Stumbling Dragon is a disturbing echo of Asia’s 1997 crisis
THERE are never any winners in a currency war.
These are wars fought between nations trying desperately to kick-start domestic economies by depreciating their currencies in an effort to stimulate their export sectors and price competitiveness.
In economic parlance, it is known as external devaluation, or beggar-thy-neighbour economics, which can often lead to a downward spiral of retaliatory moves that shift a country’s currency into “banana republic” territory.
This is the danger in China’s move to devalue the yuan against the US dollar.
The problem for China is that its long-standing policy of pegging the value of the yuan against a rapidly appreciating greenback has exacerbated its own chronic problems of high inflation and falling exports.
In short, the yuan has become overvalued, especially given China’s slowing growth and growing debt. What is really worrying market-watchers is not so much the sharp falls in regional markets, in- cluding Australia, but what the move signals about the underlying weaknesses of the Chinese economy and the similarities this move has with the Asian financial crisis of 1997.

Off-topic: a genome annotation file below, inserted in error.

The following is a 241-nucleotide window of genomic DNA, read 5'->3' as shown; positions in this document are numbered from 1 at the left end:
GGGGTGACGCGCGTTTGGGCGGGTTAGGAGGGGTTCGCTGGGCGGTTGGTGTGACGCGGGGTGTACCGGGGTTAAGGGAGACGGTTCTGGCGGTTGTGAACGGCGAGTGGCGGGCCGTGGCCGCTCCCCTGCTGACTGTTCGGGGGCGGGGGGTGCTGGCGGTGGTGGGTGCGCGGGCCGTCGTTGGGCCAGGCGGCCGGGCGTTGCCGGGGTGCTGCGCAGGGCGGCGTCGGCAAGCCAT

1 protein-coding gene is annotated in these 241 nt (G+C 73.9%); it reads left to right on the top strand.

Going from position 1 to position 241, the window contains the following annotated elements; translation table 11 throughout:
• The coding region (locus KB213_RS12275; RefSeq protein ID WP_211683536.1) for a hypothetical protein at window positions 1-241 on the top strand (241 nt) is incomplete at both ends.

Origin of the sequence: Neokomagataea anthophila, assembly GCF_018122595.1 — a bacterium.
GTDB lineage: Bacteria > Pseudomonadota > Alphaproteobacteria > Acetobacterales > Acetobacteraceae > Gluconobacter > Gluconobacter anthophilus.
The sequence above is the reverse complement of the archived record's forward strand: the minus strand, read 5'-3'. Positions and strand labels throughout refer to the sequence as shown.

Back then, an initial move by Thailand to devalue its baht triggered a wave of revaluations of currencies, smashing sharemarkets and other asset classes across the region. The instability was such that the International Monetary Fund was forced to intervene, and rioting in Indonesia over inflation ultimately spelled the end of the Suharto regime.
The ingredients are not quite the same this time but the same risks of spiralling devaluations and rising foreign borrowings, coupled with diminishing access to offshore capital, still exist though.
None of that is good news for Australia.